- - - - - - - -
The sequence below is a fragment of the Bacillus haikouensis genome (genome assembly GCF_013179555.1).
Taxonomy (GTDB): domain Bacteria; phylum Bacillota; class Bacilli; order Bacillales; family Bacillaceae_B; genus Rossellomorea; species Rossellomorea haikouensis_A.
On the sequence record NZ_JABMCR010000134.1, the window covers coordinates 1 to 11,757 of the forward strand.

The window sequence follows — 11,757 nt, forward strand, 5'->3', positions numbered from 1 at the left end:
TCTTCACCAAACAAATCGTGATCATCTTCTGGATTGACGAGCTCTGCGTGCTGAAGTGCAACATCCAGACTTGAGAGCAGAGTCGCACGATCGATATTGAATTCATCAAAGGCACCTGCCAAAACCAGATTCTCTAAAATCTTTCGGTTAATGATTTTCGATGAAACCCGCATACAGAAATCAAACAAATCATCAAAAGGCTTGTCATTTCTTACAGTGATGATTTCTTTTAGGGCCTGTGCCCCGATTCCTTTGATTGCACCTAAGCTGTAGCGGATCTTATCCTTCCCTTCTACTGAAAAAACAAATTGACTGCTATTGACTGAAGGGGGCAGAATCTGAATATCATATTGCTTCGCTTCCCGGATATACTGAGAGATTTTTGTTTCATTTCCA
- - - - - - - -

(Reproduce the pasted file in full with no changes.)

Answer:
The sequence below is a fragment of the Bacillus haikouensis genome (genome assembly GCF_013179555.1).
Taxonomy (GTDB): domain Bacteria; phylum Bacillota; class Bacilli; order Bacillales; family Bacillaceae_B; genus Rossellomorea; species Rossellomorea haikouensis_A.
On the sequence record NZ_JABMCR010000134.1, the window covers coordinates 1 to 11,757 of the forward strand.

The window sequence follows — 11,757 nt, forward strand, 5'->3', positions numbered from 1 at the left end:
TCTTCACCAAACAAATCGTGATCATCTTCTGGATTGACGAGCTCTGCGTGCTGAAGTGCAACATCCAGACTTGAGAGCAGAGTCGCACGATCGATATTGAATTCATCAAAGGCACCTGCCAAAACCAGATTCTCTAAAATCTTTCGGTTAATGATTTTCGATGAAACCCGCATACAGAAATCAAACAAATCATCAAAAGGCTTGTCATTTCTTACAGTGATGATTTCTTTTAGGGCCTGTGCCCCGATTCCTTTGATTGCACCTAAGCTGTAGCGGATCTTATCCTTCCCTTCTACTGAAAAAACAAATTGACTGCTATTGACTGAAGGGGGCAGAATCTGAATATCATATTGCTTCGCTTCCCGGATATACTGAGAGATTTTTGTTTCATTTCCA